T Nation

Squat Technique Problem


I think i've got a problem with my squat technique. Total beginner at all lifting.

Went to the gym today, only the 2nd time i've ever done squats. Unfortunately, the only action the cage at my gym sees is the occasional guy doing pullups. So, any technique is strictly from reading books and this forum.

Anyway, I tried to lift 275, and did two reps. Could have done more, but, I feel like the weight is pulling me forward, and I end up lifting way too much with my back.

I'm thinking that i'm leaning forward too much. Sound right? I'm trying to first "sit in a chair" then squat, but I must be missing something.

Any ideas on perfecting my technique?


You're probably handling too much weight to get it right, being a beginner. I'm not saying that you are or are not strong, but that you're in the perfect place to get the technique down.

With your musculature and connective tissues, there are some prereqs for good technique.

You're hips have to be relatively loose.
Your glutes, hams, hips, back, and core should balance out your quads. Think of it as a total body exercise more than a quad exercise (depending on what style of squat you want to do).

Don't stand tall, like you're at attention. Kind of want your hips to be kind of wide, relax your glutes a little bit.

I read, and have great benefit in, a recent article by Dave Tate where he talks about the prevlance of "accordion squats", which he takes issue with. He says to "sit between your legs". The more I concentrate on this, the easier it gets to do squats, especially deep ones.

I used to pile on way too much weight and do half-squats. That's not a challenge, I have real strong quads and weak everything else. It's taken me a good while to learn how to do squats the right way.

I usually warm up with 2 or 3 sets of the bar, another set of 135, maybe another one or a set of 185. I do around 300 for 8-10, which is not great but I'm enjoying squats a lot more these days. I usually don't do real well with an extended warmup-but I found with squats I have to limber up a bit and I don't trail off in the subsequent sets.

Make sure you do good, parallel or below squats. Some good mornings also sound like a good idea for you, but definitely DON'T go crazy on the weight with these ( I would literally start with the bar and start adding dimes on each side, but read about these first if you havent already).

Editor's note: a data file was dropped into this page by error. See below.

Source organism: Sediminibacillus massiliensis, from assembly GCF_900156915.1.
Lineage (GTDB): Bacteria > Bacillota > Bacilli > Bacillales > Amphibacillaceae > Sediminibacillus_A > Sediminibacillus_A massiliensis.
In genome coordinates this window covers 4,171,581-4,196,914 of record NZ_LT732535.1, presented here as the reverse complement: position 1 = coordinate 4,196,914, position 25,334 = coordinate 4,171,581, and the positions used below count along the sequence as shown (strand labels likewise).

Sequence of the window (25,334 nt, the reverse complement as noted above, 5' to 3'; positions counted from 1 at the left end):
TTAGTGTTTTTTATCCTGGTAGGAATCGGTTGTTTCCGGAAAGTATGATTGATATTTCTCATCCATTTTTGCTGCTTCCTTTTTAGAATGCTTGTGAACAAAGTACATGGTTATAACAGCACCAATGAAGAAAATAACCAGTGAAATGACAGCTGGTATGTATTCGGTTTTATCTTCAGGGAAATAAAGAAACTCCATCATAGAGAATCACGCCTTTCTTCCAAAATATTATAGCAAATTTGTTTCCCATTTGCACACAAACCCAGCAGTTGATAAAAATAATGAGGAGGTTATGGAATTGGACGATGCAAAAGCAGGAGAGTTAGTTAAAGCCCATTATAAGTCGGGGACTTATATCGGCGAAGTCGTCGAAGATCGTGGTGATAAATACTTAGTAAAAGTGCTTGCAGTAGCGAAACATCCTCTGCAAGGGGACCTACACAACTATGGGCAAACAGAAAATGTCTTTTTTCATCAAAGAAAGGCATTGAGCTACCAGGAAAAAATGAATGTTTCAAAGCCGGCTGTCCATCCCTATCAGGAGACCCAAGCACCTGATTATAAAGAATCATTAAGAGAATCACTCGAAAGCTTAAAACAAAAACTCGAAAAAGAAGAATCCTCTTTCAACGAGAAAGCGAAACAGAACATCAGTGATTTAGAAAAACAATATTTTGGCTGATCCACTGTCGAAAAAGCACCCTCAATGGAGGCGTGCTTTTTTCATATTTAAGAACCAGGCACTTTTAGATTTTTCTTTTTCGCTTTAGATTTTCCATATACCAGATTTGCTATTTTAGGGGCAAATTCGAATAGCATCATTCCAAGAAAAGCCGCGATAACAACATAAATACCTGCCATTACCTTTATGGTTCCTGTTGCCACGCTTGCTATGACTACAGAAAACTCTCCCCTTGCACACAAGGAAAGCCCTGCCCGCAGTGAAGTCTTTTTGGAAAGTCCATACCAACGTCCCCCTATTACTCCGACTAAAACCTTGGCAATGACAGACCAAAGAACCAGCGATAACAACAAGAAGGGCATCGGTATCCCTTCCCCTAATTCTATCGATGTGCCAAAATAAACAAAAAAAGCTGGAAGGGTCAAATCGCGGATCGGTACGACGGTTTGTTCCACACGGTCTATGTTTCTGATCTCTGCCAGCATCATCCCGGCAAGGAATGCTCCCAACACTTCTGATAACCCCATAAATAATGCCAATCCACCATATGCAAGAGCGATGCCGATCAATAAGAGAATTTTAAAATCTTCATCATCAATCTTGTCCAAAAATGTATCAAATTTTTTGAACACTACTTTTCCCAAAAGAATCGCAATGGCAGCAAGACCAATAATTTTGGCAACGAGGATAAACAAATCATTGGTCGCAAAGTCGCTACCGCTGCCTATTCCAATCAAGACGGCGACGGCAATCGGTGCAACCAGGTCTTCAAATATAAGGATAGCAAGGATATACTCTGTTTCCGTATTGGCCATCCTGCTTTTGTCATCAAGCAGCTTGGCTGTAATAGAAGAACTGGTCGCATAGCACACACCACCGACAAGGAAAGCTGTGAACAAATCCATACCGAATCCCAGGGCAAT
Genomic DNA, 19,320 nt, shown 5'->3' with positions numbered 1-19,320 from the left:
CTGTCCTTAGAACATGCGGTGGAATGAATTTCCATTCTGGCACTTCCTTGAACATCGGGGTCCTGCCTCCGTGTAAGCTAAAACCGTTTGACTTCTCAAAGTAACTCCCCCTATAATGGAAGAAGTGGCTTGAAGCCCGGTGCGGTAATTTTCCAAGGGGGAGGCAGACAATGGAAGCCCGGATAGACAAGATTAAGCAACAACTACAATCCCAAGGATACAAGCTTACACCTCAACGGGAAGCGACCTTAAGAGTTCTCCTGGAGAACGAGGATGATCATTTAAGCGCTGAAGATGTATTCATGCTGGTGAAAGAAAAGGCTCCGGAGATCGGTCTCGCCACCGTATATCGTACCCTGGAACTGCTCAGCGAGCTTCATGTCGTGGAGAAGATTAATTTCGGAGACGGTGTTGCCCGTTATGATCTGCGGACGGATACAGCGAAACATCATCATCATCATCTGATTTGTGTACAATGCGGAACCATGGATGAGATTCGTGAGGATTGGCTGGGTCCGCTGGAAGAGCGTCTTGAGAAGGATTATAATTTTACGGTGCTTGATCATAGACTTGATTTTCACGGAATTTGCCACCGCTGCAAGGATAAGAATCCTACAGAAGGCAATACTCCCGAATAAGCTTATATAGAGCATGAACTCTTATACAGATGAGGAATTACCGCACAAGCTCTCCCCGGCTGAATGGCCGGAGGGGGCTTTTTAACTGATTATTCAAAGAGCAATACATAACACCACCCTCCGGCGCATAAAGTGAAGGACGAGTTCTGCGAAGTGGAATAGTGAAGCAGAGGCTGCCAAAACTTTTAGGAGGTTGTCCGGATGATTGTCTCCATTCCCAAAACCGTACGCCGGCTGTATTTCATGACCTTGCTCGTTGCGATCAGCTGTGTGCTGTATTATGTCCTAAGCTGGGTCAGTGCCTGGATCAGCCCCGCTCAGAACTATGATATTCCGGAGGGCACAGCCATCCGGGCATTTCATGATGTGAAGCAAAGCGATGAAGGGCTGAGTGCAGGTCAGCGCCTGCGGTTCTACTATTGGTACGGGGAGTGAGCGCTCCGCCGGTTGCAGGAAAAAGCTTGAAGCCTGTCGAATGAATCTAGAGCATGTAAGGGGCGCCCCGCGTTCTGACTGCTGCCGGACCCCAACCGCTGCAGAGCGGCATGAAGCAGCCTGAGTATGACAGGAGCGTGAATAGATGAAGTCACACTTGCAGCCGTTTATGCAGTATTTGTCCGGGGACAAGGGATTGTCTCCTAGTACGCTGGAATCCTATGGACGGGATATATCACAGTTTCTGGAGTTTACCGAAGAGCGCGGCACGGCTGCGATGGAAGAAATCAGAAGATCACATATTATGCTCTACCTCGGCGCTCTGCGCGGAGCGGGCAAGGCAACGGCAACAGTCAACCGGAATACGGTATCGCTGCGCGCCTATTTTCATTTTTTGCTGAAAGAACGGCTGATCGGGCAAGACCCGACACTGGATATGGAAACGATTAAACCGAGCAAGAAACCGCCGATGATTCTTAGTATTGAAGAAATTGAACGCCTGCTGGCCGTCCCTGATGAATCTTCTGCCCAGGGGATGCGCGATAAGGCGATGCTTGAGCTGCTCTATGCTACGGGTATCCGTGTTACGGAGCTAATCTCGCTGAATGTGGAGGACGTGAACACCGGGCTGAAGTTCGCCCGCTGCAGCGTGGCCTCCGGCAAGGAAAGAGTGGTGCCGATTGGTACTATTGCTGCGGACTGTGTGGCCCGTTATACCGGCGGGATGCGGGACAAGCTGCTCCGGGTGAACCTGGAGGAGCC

Your knees can travel just a bit but it really is like sitting into a chair. Find a box and a knowledgable spotter if you need more help.

My warmup:
bar x 5 x 2
135 x 5 x 2


A couple of thoughts: a true newbie probably benefits from lots of practice and preparation. I don't think the squat is exceptionally difficult or technical, especially not compared to olympic lifts, but you can afford to spend a couple months staying away from high weight/low reps until you find your groove. For at least the time being, keep the bar high on your back, and forward. This will prevent you from having to tilt your torso forward too much to keep your balance. IMO it also probably helps make up for the inadequate flexibility that most beginners have.

4x275 lbs isn't bad at all for your second time squatting, especially if you're really going to parallel (which tons of beginners simply can't do even with low weight). Hope you'll keep us updated.


Also, I recommend not using a bar cushion if you can help it. Make sure the bar is sitting on you traps, not your neck. Lowering the bar might also help you from tilting forward.


I felt the same thing when I started squatting regularly. It makes sense really. If you're trying to "sit back" into your squat and still keep your center of gravity over your feet (so you don't fall over), your going to have to bend more at the hips to accomodate that. Your other option is to let your knees come way out over your toes and stay more upright at the hips.

In my experience this turns it into a more quad dominant movement rather than the hips / posterior chain movement that a powerlifting squat is. Just my thoughts.. anyone with more experience please chime in...